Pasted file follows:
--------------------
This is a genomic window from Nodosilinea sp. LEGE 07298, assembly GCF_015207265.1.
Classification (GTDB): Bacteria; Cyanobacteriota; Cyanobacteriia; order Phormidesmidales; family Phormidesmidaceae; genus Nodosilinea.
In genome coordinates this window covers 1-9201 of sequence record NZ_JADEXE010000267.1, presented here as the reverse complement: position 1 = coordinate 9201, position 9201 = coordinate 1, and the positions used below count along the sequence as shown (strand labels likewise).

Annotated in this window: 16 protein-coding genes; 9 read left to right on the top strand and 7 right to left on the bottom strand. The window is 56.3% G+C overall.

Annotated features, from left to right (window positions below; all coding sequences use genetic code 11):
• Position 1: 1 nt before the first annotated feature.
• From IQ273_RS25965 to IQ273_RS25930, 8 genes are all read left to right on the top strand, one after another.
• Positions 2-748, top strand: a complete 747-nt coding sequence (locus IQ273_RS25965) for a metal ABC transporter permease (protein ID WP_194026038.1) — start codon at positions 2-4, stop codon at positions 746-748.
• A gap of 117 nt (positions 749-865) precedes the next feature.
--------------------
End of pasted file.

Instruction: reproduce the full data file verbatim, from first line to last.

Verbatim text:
This is a genomic window from Nodosilinea sp. LEGE 07298, assembly GCF_015207265.1.
Classification (GTDB): Bacteria; Cyanobacteriota; Cyanobacteriia; order Phormidesmidales; family Phormidesmidaceae; genus Nodosilinea.
In genome coordinates this window covers 1-9201 of sequence record NZ_JADEXE010000267.1, presented here as the reverse complement: position 1 = coordinate 9201, position 9201 = coordinate 1, and the positions used below count along the sequence as shown (strand labels likewise).

Annotated in this window: 16 protein-coding genes; 9 read left to right on the top strand and 7 right to left on the bottom strand. The window is 56.3% G+C overall.

Annotated features, from left to right (window positions below; all coding sequences use genetic code 11):
• Position 1: 1 nt before the first annotated feature.
• From IQ273_RS25965 to IQ273_RS25930, 8 genes are all read left to right on the top strand, one after another.
• Positions 2-748, top strand: a complete 747-nt coding sequence (locus IQ273_RS25965) for a metal ABC transporter permease (protein ID WP_194026038.1) — start codon at positions 2-4, stop codon at positions 746-748.
• A gap of 117 nt (positions 749-865) precedes the next feature.